One industry where the problem of proprietary software on a product that the customer bought is… tractors. It turns out farmers are hacking their tractors, because of multiple issues and the inability of the vendor to resolve them in a timely manner. This is likely to happen to cars soon, when only authorized repair shops are allowed to touch anything on the car. And with unauthorized repair shops, the attack surface becomes even bigger.
In fact, I’d prefer open source not just for cars, but for all consumer products. The source code of a smart fridge or a security camera is trivial. It would rarely mean sacrificing competitive advantage. But refrigerators get hacked, security cameras are an active part of botnets, and the “internet of shit” is getting ubiquitous. A huge amount of these issues are dumb, beginner mistakes. We have the right to know what we are running – in our frdges, DVRs, and, ultimately, cars.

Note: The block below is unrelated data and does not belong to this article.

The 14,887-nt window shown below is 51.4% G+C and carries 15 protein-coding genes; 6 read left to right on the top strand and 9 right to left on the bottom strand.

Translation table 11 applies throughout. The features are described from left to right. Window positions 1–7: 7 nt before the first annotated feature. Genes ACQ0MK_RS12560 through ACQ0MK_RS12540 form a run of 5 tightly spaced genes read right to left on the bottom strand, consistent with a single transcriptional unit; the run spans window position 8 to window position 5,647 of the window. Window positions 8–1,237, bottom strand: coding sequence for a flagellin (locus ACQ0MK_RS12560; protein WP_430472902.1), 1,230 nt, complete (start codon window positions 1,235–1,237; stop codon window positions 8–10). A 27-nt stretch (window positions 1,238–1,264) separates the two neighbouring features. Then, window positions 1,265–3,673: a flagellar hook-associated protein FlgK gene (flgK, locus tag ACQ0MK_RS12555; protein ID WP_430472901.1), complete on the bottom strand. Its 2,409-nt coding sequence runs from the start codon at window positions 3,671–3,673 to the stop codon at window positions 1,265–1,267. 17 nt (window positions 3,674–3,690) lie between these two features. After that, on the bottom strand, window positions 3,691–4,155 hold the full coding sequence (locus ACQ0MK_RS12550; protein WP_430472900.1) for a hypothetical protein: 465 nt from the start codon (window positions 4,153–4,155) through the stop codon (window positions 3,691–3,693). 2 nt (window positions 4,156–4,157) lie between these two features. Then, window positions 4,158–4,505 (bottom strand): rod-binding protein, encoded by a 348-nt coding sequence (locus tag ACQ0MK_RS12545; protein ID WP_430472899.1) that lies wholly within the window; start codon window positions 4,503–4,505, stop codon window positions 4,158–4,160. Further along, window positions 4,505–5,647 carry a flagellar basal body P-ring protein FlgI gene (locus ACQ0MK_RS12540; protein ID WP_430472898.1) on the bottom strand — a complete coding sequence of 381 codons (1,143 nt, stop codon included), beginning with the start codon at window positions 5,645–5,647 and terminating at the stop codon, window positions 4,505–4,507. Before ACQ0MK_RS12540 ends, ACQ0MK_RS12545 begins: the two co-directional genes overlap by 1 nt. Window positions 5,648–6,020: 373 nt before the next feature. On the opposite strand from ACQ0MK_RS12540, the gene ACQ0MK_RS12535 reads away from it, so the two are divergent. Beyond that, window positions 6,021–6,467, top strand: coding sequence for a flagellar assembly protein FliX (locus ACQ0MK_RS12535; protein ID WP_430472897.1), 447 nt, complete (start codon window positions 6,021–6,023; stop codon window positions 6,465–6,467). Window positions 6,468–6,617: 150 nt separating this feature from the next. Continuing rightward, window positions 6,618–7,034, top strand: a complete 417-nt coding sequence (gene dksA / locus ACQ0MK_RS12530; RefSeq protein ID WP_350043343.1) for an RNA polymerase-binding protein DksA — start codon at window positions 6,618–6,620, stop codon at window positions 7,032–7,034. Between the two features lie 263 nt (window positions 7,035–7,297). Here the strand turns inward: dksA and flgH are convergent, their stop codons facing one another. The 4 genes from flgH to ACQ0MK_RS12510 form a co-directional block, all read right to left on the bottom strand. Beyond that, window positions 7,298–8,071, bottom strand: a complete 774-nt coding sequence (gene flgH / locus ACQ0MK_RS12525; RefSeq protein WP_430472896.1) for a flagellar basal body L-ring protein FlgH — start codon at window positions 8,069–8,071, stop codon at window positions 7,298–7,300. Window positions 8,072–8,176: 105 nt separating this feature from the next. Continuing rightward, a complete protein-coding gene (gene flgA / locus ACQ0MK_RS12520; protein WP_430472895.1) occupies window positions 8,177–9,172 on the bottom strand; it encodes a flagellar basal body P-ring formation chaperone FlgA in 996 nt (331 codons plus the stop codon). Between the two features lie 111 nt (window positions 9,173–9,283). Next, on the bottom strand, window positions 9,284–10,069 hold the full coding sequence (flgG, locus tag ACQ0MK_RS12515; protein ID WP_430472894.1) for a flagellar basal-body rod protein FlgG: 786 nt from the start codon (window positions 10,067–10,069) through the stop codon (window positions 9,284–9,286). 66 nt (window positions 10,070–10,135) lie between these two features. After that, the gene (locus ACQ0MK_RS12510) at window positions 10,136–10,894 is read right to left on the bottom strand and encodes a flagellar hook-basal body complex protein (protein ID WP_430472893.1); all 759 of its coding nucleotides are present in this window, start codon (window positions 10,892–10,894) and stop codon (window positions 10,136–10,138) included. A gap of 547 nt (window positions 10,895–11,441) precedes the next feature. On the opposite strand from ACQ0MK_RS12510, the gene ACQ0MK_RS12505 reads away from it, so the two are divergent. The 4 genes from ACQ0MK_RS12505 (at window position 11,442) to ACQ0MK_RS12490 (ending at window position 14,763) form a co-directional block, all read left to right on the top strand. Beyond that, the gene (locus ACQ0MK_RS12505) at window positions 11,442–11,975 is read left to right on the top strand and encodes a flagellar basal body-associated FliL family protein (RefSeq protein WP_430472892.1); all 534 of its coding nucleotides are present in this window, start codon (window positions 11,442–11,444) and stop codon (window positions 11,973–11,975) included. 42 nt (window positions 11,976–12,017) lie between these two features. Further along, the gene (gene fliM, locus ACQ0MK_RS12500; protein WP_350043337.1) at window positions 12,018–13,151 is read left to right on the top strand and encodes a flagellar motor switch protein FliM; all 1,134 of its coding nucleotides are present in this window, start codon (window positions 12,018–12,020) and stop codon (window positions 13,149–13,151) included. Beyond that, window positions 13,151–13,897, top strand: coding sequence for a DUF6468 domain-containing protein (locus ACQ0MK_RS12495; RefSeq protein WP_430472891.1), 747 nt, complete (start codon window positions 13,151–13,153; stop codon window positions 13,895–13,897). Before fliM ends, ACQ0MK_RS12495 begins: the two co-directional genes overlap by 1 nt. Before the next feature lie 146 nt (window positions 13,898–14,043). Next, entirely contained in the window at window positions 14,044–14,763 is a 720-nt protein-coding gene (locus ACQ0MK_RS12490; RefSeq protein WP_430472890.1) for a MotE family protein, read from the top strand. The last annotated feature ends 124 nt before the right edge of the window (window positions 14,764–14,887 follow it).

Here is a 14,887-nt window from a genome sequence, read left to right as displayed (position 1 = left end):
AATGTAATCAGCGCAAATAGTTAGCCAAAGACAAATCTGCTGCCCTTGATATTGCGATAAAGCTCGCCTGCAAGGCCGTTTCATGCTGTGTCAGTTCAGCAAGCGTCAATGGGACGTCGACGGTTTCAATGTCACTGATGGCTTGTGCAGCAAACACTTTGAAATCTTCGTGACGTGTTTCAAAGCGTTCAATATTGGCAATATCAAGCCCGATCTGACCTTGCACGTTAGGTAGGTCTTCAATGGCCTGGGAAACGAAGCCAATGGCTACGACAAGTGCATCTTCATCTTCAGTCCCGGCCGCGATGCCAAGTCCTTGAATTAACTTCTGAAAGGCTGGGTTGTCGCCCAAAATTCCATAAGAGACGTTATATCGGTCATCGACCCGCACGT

Your fridge may soon be spying on you, your vacuum cleaner may threaten your pet in demand of “ransom”. The terrorists of the future may crash planes without being armed, crash vans into crowds without being in the van, and “explode” home equipment without being in the particular home. And that’s not just a hypothetical.
Will open source magically solve the issue? No. But it will definitely make things better and safer, as it has done with operating systems and web servers.